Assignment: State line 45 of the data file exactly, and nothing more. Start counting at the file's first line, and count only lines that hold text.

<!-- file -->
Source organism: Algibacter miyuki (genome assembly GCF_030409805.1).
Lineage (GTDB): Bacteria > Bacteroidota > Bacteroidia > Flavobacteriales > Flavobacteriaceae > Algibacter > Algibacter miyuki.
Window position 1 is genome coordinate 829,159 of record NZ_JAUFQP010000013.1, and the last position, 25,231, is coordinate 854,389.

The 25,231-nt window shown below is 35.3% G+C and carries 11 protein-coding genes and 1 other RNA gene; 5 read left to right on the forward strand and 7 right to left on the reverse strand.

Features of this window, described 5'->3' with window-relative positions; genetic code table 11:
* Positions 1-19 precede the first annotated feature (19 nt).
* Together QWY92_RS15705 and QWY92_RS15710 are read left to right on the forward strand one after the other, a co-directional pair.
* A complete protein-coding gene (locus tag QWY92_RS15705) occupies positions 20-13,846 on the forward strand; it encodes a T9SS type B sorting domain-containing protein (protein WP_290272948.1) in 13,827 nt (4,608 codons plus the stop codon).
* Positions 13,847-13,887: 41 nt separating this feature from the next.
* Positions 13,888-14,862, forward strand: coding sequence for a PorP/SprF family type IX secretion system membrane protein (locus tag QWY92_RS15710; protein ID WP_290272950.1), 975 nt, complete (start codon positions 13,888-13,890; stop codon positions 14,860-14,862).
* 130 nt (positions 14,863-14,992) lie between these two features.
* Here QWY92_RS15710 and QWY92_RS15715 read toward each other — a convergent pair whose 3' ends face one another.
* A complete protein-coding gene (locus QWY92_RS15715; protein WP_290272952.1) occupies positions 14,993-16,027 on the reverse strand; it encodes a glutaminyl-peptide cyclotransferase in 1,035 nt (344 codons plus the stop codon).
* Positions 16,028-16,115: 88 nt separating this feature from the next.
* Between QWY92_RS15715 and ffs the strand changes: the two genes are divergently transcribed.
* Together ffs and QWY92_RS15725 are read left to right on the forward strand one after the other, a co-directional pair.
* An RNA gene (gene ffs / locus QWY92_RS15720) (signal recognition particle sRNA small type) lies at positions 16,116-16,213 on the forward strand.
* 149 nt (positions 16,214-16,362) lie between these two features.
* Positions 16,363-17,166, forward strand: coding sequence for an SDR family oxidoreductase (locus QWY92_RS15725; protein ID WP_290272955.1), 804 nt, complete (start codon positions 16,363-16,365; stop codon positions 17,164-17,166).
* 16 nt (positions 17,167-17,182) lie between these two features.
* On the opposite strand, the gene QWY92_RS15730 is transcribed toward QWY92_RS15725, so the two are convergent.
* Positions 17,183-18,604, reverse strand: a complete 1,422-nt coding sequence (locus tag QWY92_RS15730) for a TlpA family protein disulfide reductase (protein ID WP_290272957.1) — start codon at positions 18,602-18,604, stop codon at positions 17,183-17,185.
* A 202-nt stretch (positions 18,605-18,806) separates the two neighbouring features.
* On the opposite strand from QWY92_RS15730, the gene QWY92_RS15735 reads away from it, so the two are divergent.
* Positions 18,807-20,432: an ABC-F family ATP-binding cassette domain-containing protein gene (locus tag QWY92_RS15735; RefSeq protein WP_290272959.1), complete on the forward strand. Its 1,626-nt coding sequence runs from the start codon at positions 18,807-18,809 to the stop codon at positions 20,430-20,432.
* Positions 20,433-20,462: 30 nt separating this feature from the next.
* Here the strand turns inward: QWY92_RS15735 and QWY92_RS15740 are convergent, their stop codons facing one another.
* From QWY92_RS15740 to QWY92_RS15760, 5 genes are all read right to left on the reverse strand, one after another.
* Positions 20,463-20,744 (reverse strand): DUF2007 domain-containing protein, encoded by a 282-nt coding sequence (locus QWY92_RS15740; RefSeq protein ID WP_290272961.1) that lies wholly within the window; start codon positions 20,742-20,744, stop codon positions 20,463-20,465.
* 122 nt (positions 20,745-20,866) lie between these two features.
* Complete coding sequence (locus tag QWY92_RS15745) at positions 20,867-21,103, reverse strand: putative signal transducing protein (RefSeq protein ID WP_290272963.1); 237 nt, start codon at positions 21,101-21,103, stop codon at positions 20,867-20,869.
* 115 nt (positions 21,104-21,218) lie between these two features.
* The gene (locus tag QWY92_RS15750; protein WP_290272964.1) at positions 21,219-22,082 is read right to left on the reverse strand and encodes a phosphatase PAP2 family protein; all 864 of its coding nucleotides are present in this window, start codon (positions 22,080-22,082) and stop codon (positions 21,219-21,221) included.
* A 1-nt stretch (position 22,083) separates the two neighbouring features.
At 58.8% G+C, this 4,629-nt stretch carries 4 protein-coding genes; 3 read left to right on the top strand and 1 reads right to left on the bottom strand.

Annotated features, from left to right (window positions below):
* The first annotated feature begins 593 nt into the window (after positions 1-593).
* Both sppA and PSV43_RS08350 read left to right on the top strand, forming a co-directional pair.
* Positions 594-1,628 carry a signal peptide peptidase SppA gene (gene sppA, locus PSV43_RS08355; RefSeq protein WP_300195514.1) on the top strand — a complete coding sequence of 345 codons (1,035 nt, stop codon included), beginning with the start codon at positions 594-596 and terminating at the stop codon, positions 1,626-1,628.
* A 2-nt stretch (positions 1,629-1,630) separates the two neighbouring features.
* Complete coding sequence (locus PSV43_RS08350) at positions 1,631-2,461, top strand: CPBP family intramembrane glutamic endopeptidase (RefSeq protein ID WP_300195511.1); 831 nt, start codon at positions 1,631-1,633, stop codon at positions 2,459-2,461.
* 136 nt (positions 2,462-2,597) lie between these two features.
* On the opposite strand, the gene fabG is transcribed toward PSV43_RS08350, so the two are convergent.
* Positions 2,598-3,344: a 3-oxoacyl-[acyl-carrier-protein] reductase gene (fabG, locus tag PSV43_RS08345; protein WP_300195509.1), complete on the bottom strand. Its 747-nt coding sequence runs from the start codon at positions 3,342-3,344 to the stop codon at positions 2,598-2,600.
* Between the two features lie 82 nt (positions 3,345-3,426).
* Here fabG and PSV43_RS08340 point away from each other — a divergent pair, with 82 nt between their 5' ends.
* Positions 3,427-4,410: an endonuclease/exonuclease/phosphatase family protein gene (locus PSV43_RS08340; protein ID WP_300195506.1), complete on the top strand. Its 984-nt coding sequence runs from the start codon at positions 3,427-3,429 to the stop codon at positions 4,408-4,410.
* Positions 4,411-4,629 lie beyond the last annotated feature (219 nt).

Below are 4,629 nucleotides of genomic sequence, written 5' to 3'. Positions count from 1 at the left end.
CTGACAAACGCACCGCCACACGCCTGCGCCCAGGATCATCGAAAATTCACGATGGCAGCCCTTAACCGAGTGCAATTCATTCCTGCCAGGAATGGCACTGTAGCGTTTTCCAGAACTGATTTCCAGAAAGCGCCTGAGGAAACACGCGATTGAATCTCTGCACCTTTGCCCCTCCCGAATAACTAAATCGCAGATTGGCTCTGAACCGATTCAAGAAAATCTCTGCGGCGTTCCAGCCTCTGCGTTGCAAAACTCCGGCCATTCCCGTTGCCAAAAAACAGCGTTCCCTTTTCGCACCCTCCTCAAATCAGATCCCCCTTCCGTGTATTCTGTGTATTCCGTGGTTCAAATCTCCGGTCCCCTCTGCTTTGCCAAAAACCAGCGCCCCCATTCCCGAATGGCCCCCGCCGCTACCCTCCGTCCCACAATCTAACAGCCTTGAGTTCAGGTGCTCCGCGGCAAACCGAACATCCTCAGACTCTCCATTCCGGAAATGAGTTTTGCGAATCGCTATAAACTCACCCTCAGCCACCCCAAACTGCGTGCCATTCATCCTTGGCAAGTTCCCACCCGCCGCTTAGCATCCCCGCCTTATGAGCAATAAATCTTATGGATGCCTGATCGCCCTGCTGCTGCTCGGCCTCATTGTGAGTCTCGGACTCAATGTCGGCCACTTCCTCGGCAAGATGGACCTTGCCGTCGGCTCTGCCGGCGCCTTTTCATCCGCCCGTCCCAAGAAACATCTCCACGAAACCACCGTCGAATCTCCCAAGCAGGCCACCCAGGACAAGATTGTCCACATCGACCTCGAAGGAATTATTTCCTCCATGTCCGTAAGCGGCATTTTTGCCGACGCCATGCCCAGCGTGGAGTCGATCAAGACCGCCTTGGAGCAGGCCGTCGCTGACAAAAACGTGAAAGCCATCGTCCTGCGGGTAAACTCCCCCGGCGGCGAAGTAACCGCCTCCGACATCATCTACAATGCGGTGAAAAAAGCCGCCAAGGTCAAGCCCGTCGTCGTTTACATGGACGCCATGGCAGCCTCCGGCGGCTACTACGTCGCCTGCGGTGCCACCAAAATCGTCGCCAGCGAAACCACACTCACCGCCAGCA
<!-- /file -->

* Between the two features lie 82 nt (positions 3,345-3,426).